• ⓒ 88 9 3 88 9 3

( 9 ) 5 = 3 5 = 243 ( 9 ) 5 = 3 5 = 243

x ( 5 y ) 9 2 x ( 5 y ) 9 2

28 x 23 15 28 x 23 15

## 1.4 Polynomials

The degree is 6, the leading term is − x 6 , − x 6 , and the leading coefficient is −1. −1.

2 x 3 + 7 x 2 −4 x −3 2 x 3 + 7 x 2 −4 x −3

−11 x 3 − x 2 + 7 x −9 −11 x 3 − x 2 + 7 x −9

3 x 4 −10 x 3 −8 x 2 + 21 x + 14 3 x 4 −10 x 3 −8 x 2 + 21 x + 14

3 x 2 + 16 x −35 3 x 2 + 16 x −35

16 x 2 −8 x + 1 16 x 2 −8 x + 1

4 x 2 −49 4 x 2 −49

6 x 2 + 21 x y −29 x −7 y + 9 6 x 2 + 21 x y −29 x −7 y + 9

## 1.5 Factoring Polynomials

( b 2 − a ) ( x + 6 ) ( b 2 − a ) ( x + 6 )

( x −6 ) ( x −1 ) ( x −6 ) ( x −1 )

• ⓐ ( 2 x + 3 ) ( x + 3 ) ( 2 x + 3 ) ( x + 3 )
• ⓑ ( 3 x −1 ) ( 2 x + 1 ) ( 3 x −1 ) ( 2 x + 1 )

( 7 x −1 ) 2 ( 7 x −1 ) 2

( 9 y + 10 ) ( 9 y − 10 ) ( 9 y + 10 ) ( 9 y − 10 )

( 6 a + b ) ( 36 a 2 −6 a b + b 2 ) ( 6 a + b ) ( 36 a 2 −6 a b + b 2 )

( 10 x − 1 ) ( 100 x 2 + 10 x + 1 ) ( 10 x − 1 ) ( 100 x 2 + 10 x + 1 )

( 5 a −1 ) − 1 4 ( 17 a −2 ) ( 5 a −1 ) − 1 4 ( 17 a −2 )

## 1.6 Rational Expressions

1 x + 6 1 x + 6

( x + 5 ) ( x + 6 ) ( x + 2 ) ( x + 4 ) ( x + 5 ) ( x + 6 ) ( x + 2 ) ( x + 4 )

2 ( x −7 ) ( x + 5 ) ( x −3 ) 2 ( x −7 ) ( x + 5 ) ( x −3 )

x 2 − y 2 x y 2 x 2 − y 2 x y 2

## 1.1 Section Exercises

irrational number. The square root of two does not terminate, and it does not repeat a pattern. It cannot be written as a quotient of two integers, so it is irrational.

The Associative Properties state that the sum or product of multiple numbers can be grouped differently without affecting the result. This is because the same operation is performed (either addition or subtraction), so the terms can be re-ordered.

−14 y − 11 −14 y − 11

−4 b + 1 −4 b + 1

43 z − 3 43 z − 3

9 y + 45 9 y + 45

−6 b + 6 −6 b + 6

16 x 3 16 x 3

1 2 ( 40 − 10 ) + 5 1 2 ( 40 − 10 ) + 5

irrational number

g + 400 − 2 ( 600 ) = 1200 g + 400 − 2 ( 600 ) = 1200

inverse property of addition

## 1.2 Section Exercises

No, the two expressions are not the same. An exponent tells how many times you multiply the base. So 2 3 2 3 is the same as 2 × 2 × 2 , 2 × 2 × 2 , which is 8. 3 2 3 2 is the same as 3 × 3 , 3 × 3 , which is 9.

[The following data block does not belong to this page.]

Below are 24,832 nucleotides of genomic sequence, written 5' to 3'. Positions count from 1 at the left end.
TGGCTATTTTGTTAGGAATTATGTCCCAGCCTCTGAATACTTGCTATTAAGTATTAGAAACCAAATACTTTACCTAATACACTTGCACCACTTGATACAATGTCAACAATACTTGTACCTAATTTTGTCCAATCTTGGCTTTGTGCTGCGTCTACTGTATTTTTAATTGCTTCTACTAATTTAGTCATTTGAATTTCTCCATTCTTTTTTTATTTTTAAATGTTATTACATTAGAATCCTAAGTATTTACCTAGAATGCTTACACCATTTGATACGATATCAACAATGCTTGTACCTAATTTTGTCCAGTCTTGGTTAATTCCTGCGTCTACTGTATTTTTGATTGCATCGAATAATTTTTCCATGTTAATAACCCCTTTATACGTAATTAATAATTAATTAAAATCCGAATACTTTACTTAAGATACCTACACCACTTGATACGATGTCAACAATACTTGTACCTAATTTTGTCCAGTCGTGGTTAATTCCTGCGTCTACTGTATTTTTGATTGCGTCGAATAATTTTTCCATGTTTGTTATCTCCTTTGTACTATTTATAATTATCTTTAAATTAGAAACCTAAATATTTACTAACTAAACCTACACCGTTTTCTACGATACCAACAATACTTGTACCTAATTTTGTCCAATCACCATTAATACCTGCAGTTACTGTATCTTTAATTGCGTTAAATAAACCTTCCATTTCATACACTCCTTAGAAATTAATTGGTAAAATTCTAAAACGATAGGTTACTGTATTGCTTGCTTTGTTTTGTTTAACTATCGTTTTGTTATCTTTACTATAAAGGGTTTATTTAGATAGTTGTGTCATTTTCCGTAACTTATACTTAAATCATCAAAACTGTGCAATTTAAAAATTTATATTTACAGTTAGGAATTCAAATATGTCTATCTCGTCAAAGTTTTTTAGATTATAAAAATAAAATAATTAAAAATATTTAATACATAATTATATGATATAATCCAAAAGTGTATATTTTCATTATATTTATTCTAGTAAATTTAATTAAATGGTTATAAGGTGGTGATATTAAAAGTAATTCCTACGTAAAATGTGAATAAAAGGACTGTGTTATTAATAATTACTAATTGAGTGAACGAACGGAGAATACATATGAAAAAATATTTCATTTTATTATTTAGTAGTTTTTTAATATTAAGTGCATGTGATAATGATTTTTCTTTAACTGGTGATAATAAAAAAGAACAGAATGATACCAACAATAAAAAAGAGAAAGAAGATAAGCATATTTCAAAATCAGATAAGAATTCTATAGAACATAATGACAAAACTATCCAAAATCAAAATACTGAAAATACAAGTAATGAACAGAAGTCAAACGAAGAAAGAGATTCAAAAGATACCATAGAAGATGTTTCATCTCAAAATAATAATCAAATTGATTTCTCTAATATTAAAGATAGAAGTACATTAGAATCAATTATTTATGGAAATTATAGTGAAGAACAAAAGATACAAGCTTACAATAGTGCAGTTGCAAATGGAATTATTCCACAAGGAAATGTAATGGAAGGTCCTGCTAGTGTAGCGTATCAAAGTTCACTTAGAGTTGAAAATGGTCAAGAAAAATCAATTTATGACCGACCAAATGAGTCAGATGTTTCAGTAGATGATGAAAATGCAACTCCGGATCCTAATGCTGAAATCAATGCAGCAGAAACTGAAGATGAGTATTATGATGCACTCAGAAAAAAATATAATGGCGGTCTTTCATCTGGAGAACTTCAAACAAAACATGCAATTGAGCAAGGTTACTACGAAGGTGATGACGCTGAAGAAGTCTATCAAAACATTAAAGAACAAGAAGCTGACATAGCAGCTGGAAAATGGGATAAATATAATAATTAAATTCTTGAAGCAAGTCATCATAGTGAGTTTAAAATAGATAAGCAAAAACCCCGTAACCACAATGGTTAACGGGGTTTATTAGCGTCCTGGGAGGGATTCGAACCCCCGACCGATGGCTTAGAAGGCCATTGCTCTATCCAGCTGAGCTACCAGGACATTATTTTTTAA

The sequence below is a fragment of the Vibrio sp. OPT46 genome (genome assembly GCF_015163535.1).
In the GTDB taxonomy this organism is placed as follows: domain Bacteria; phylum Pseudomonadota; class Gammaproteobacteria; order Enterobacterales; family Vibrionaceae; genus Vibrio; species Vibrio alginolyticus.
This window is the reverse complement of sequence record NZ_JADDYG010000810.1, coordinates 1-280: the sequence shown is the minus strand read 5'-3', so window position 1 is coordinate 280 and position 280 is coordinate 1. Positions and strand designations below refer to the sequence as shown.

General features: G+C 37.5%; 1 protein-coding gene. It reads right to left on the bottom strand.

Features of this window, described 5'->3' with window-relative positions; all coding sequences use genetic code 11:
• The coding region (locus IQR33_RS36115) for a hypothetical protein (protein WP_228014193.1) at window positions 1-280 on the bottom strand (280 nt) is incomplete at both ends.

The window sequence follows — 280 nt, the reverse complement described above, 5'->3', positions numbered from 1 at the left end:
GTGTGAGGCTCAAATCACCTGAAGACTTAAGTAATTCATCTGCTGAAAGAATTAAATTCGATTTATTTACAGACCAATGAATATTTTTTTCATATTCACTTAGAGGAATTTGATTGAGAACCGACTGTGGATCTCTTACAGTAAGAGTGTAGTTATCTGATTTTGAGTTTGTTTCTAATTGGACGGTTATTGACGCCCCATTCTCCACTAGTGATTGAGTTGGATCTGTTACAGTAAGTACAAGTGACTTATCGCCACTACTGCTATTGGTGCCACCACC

It is a method of writing very small and very large numbers.

12 40 12 40

1 7 9 1 7 9

3.14 × 10 − 5 3.14 × 10 − 5

16,000,000,000

b 6 c 8 b 6 c 8

a b 2 d 3 a b 2 d 3

q 5 p 6 q 5 p 6

y 21 x 14 y 21 x 14

72 a 2 72 a 2

c 3 b 9 c 3 b 9

y 81 z 6 y 81 z 6

1.0995 × 10 12 1.0995 × 10 12

0.00000000003397 in.

12,230,590,464 m 66 m 66

a 14 1296 a 14 1296

n a 9 c n a 9 c

1 a 6 b 6 c 6 1 a 6 b 6 c 6

0.000000000000000000000000000000000662606957

## 1.3 Section Exercises

When there is no index, it is assumed to be 2 or the square root. The expression would only be equal to the radicand if the index were 1.

The principal square root is the nonnegative root of the number.

9 5 5 9 5 5

6 10 19 6 10 19

− 1 + 17 2 − 1 + 17 2

7 2 3 7 2 3

20 x 2 20 x 2

17 m 2 m 17 m 2 m

2 b a 2 b a

15 x 7 15 x 7

5 y 4 2 5 y 4 2

4 7 d 7 d 4 7 d 7 d

2 2 + 2 6 x 1 −3 x 2 2 + 2 6 x 1 −3 x

− w 2 w − w 2 w

3 x − 3 x 2 3 x − 3 x 2

5 n 5 5 5 n 5 5

9 m 19 m 9 m 19 m

2 3 d 2 3 d

3 2 x 2 4 2 3 2 x 2 4 2

6 z 2 3 6 z 2 3

−5 2 −6 7 −5 2 −6 7

m n c a 9 c m n m n c a 9 c m n

2 2 x + 2 4 2 2 x + 2 4

## 1.4 Section Exercises

The statement is true. In standard form, the polynomial with the highest value exponent is placed first and is the leading term. The degree of a polynomial is the value of the highest exponent, which in standard form is also the exponent of the leading term.

Use the distributive property, multiply, combine like terms, and simplify.

4 x 2 + 3 x + 19 4 x 2 + 3 x + 19

3 w 2 + 30 w + 21 3 w 2 + 30 w + 21

11 b 4 −9 b 3 + 12 b 2 −7 b + 8 11 b 4 −9 b 3 + 12 b 2 −7 b + 8

24 x 2 −4 x −8 24 x 2 −4 x −8

24 b 4 −48 b 2 + 24 24 b 4 −48 b 2 + 24

99 v 2 −202 v + 99 99 v 2 −202 v + 99

8 n 3 −4 n 2 + 72 n −36 8 n 3 −4 n 2 + 72 n −36

9 y 2 −42 y + 49 9 y 2 −42 y + 49

16 p 2 + 72 p + 81 16 p 2 + 72 p + 81

9 y 2 −36 y + 36 9 y 2 −36 y + 36

16 c 2 −1 16 c 2 −1

225 n 2 −36 225 n 2 −36

−16 m 2 + 16 −16 m 2 + 16

121 q 2 −100 121 q 2 −100

16 t 4 + 4 t 3 −32 t 2 − t + 7 16 t 4 + 4 t 3 −32 t 2 − t + 7

y 3 −6 y 2 − y + 18 y 3 −6 y 2 − y + 18

3 p 3 − p 2 −12 p + 10 3 p 3 − p 2 −12 p + 10

a 2 − b 2 a 2 − b 2

16 t 2 −40 t u + 25 u 2 16 t 2 −40 t u + 25 u 2

4 t 2 + x 2 + 4 t −5 t x − x 4 t 2 + x 2 + 4 t −5 t x − x

24 r 2 + 22 r d −7 d 2 24 r 2 + 22 r d −7 d 2